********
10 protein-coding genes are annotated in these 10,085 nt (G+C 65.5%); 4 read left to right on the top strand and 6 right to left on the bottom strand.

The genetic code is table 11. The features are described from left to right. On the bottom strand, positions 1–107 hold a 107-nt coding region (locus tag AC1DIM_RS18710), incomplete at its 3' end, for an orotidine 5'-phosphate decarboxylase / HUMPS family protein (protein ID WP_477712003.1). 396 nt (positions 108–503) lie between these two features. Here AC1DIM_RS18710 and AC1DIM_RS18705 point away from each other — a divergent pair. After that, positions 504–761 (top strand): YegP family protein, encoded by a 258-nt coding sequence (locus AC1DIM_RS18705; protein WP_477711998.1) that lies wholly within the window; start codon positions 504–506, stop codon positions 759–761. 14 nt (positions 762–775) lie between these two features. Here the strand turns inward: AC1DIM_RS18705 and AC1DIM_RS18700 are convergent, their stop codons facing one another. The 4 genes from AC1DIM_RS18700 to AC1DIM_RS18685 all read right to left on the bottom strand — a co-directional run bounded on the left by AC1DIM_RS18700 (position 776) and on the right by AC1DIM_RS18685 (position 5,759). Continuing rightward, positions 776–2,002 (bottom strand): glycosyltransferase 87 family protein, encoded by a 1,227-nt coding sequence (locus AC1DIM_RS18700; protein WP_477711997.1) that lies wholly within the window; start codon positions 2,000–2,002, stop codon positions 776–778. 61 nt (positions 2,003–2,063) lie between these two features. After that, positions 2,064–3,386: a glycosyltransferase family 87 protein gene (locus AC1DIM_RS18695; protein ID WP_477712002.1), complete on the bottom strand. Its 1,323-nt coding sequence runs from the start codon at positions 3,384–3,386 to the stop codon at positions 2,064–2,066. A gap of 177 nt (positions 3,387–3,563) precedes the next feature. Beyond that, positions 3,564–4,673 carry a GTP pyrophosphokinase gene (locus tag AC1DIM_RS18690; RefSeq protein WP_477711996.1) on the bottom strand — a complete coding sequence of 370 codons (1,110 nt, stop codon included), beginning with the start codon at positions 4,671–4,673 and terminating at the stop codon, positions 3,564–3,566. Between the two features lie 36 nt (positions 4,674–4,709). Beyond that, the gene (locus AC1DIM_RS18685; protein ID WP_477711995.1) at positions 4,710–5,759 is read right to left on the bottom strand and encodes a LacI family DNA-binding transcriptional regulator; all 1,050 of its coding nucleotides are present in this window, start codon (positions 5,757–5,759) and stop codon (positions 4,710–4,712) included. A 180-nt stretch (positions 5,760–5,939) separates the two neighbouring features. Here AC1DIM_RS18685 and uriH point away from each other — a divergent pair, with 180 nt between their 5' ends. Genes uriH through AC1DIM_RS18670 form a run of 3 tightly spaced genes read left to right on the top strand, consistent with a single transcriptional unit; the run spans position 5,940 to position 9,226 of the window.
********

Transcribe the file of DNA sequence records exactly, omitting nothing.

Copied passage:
10 protein-coding genes are annotated in these 10,085 nt (G+C 65.5%); 4 read left to right on the top strand and 6 right to left on the bottom strand.

The genetic code is table 11. The features are described from left to right. On the bottom strand, positions 1–107 hold a 107-nt coding region (locus tag AC1DIM_RS18710), incomplete at its 3' end, for an orotidine 5'-phosphate decarboxylase / HUMPS family protein (protein ID WP_477712003.1). 396 nt (positions 108–503) lie between these two features. Here AC1DIM_RS18710 and AC1DIM_RS18705 point away from each other — a divergent pair. After that, positions 504–761 (top strand): YegP family protein, encoded by a 258-nt coding sequence (locus AC1DIM_RS18705; protein WP_477711998.1) that lies wholly within the window; start codon positions 504–506, stop codon positions 759–761. 14 nt (positions 762–775) lie between these two features. Here the strand turns inward: AC1DIM_RS18705 and AC1DIM_RS18700 are convergent, their stop codons facing one another. The 4 genes from AC1DIM_RS18700 to AC1DIM_RS18685 all read right to left on the bottom strand — a co-directional run bounded on the left by AC1DIM_RS18700 (position 776) and on the right by AC1DIM_RS18685 (position 5,759). Continuing rightward, positions 776–2,002 (bottom strand): glycosyltransferase 87 family protein, encoded by a 1,227-nt coding sequence (locus AC1DIM_RS18700; protein WP_477711997.1) that lies wholly within the window; start codon positions 2,000–2,002, stop codon positions 776–778. 61 nt (positions 2,003–2,063) lie between these two features. After that, positions 2,064–3,386: a glycosyltransferase family 87 protein gene (locus AC1DIM_RS18695; protein ID WP_477712002.1), complete on the bottom strand. Its 1,323-nt coding sequence runs from the start codon at positions 3,384–3,386 to the stop codon at positions 2,064–2,066. A gap of 177 nt (positions 3,387–3,563) precedes the next feature. Beyond that, positions 3,564–4,673 carry a GTP pyrophosphokinase gene (locus tag AC1DIM_RS18690; RefSeq protein WP_477711996.1) on the bottom strand — a complete coding sequence of 370 codons (1,110 nt, stop codon included), beginning with the start codon at positions 4,671–4,673 and terminating at the stop codon, positions 3,564–3,566. Between the two features lie 36 nt (positions 4,674–4,709). Beyond that, the gene (locus AC1DIM_RS18685; protein ID WP_477711995.1) at positions 4,710–5,759 is read right to left on the bottom strand and encodes a LacI family DNA-binding transcriptional regulator; all 1,050 of its coding nucleotides are present in this window, start codon (positions 5,757–5,759) and stop codon (positions 4,710–4,712) included. A 180-nt stretch (positions 5,760–5,939) separates the two neighbouring features. Here AC1DIM_RS18685 and uriH point away from each other — a divergent pair, with 180 nt between their 5' ends. Genes uriH through AC1DIM_RS18670 form a run of 3 tightly spaced genes read left to right on the top strand, consistent with a single transcriptional unit; the run spans position 5,940 to position 9,226 of the window.